The search to replace retiring Ashland City Manager Steve Corbitt should officially get under way later this month.
Ashland city commissioners are expected to hire a third party search firm July 18, which will advertise, accept applications and vet candidates for the post.
Commissioners will then interview a small number of applicants before making a selection, said Corbitt.
The process is expected to take two to four months. Corbitt said he will stay on the job until Oct. 1, although there is “the potential to extend it to the first of November.”
Officials have not determined if a search committee that includes other community members and employees, in addition to the five-member Board of Commissioners, will be formed. Regardless, the final decision will be up to the elected officials.
“I hope that we paint with a wide brush for applicants both internal and external,” said Commissioner Kevin Gunderson. “The idea of hiring a search firm is better than hiring someone like we did before,” he said, referring to the process used when longtime City Manager William “Bill” Fisher retired in 2006.
The city’s initial pick, retired U.S. Army Maj. Randy Robertson, lasted less than eight months. He resigned having lost the support of elected officials. When Robertson was selected, a hiring committee of city officials, selected residents and business leaders chose, researched and interviewed the candidates as opposed to a third-party company.
Corbitt, who served as acting city manager immediately before Robertson was hired and then again following his departure, was eventually tapped to fill the post full-time.
“I think this is the most important decision we will make during this term,” said Gunderson, the longest-serving commissioner. “I am looking for a person who will provide the leadership we have now, plus expand on some new ideas.”
Gunderson continued: “I think the applicant is going to have some new ideas on how we do things differently or how other cities do things — that doesn’t mean they are right are wrong. I’m always reading other (news)papers to see how other people are doing things.”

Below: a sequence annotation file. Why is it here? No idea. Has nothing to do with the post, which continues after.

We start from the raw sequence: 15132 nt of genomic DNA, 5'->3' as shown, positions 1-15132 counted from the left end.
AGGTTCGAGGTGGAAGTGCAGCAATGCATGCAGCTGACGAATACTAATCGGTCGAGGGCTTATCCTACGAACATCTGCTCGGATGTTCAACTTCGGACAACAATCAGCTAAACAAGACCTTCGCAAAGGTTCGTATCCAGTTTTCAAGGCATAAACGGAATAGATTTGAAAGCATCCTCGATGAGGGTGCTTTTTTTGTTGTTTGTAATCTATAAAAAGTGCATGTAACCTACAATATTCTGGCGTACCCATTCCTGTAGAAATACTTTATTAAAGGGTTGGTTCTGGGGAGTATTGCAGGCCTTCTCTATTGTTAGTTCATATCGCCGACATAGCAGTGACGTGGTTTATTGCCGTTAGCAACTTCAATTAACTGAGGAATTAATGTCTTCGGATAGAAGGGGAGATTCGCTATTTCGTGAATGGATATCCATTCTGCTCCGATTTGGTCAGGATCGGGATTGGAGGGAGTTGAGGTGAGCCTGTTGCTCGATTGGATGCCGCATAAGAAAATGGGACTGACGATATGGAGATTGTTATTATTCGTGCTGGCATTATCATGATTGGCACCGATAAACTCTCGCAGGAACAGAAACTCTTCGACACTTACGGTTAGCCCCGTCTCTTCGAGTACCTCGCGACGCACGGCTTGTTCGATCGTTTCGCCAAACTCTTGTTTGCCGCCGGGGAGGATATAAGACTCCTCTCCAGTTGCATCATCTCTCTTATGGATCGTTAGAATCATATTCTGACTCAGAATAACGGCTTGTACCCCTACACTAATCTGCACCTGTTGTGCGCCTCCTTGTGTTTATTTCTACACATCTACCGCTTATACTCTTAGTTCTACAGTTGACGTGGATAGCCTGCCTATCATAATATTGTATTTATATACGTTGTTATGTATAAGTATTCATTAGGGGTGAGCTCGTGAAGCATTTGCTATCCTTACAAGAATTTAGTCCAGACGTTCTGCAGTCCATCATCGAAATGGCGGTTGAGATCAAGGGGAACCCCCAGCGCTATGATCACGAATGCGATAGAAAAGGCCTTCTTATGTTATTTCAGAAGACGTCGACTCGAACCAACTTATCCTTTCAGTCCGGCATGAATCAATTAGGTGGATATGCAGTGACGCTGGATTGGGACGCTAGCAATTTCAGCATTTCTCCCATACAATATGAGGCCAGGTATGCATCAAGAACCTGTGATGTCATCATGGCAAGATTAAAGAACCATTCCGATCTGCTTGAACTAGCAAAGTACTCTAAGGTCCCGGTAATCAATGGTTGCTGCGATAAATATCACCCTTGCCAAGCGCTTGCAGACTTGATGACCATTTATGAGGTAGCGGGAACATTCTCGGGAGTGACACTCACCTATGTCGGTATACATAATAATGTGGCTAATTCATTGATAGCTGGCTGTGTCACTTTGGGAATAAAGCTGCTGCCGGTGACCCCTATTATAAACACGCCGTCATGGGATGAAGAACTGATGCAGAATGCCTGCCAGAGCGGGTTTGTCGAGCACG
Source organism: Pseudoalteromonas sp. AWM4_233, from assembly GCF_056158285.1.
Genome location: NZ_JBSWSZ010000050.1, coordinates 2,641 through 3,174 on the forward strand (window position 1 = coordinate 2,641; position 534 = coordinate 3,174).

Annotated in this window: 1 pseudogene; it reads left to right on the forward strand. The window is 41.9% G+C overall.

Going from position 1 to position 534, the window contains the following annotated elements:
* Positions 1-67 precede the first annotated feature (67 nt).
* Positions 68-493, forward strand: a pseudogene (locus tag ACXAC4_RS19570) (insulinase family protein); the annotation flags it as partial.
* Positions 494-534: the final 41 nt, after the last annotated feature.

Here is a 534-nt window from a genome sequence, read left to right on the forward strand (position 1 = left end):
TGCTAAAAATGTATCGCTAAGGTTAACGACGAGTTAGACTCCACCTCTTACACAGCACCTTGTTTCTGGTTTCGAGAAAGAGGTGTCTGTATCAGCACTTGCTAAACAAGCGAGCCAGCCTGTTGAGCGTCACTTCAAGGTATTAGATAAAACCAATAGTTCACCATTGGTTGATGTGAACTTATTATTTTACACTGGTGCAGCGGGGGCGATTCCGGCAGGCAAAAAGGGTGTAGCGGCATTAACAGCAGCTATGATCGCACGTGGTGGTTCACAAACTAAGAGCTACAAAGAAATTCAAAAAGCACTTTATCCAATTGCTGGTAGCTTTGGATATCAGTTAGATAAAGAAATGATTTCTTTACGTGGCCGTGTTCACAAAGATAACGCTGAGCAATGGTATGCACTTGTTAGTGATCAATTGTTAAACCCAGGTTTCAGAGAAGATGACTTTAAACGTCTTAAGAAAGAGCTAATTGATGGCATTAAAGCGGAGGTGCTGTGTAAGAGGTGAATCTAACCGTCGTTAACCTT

In addition, Gunderson said the ideal candidate would have experience dealing with labor unions, human resources, and budgets.
Mayor Chuck Charles said he too believes a professional search firm is the best way to begin the process.
“We have to do it right this time,” he said. “I’d like to see a leader that is very innovative. We need to reinvent ourselves. Instead of being followers, we need to be the leaders and start leading the way. That is the attitude I am going to look for in the person I’d like to have in there. To be able to work with all the commissioners and myself to help reinvent and to get us moving again.”
Charles said the ideal candidate will need to “understand the local culture,” but added, “We do need to cast the net bigger” than just locals. “I don’t want to go in there with any preconceived notion of the direction we want it to go. We need to let it take its proper course.”
Getting the right person for the job, with right skills and personality, Charles said, “is critical. They do the day-to-day operation of the city takes many directions of day-to-day operations by themselves. Of course, the commission and the mayor give that direction to go and they have to take and carry out that vision.”
Jobs, quality-of-life issues, making Ashland look good and having “state of the art stuff” like technology, along with recruiting families and businesses, all go into his vision of “making Ashland the city of choice,” Charles said. “We have to have something to offer, and that is what we need to focus on.”.
“I would like to see a continuation of the good qualities we have in our city manager now,” said Commissioner Cheryl Spriggs, who agreed a third party search firm was also a “really good idea. It is a long process, because this is a key position to the city.
“I’d like to find someone who loves the city like the current city manager and as we all do, and has the city’s best interest at heart,” she said. “We need to be astute about what we are doing, and look for qualities that we think will mesh well with the type of government we have here. I’m anxious to see who we have apply and if we have any local people.”
“No stone is going to go unturned,” said Commissioner Marty Gute. “We are going to look for the best appliant we can. Some people look good on paper but, if you are not from around here, you just don’t work out,” he said, noting things are “just different” here.
Gute said he is looking for a “well-rounded candidate, someone who is balanced and experienced in different things. I want someone who is a uniter.”
“I would want to make sure they have the appropriate background in finance, in managing people and that they understand the city manager form of government. I would really prefer to have someone who knows our community and our people and has a vision for the City of Ashland,” said Commissioner Larry Brown, who also said he will be looking for someone who has communication and leadership skills and “the ability to get people to do things that they normally couldn’t or wouldn’t.”
He said a new city manager needs to “understand their role as city manager. He or she will have a great staff to work with and, as a board, we need to set a vision and expectation and goals for a city manager.”
In the end, though, Brown is sure the right decision will be made.
“I have all the confidence in my fellow commissioners and the mayor. We will continue to grow and prosper.”
CARRIE STAMBAUGH can be reached at (606) 326-2653 or by firstname.lastname@example.org.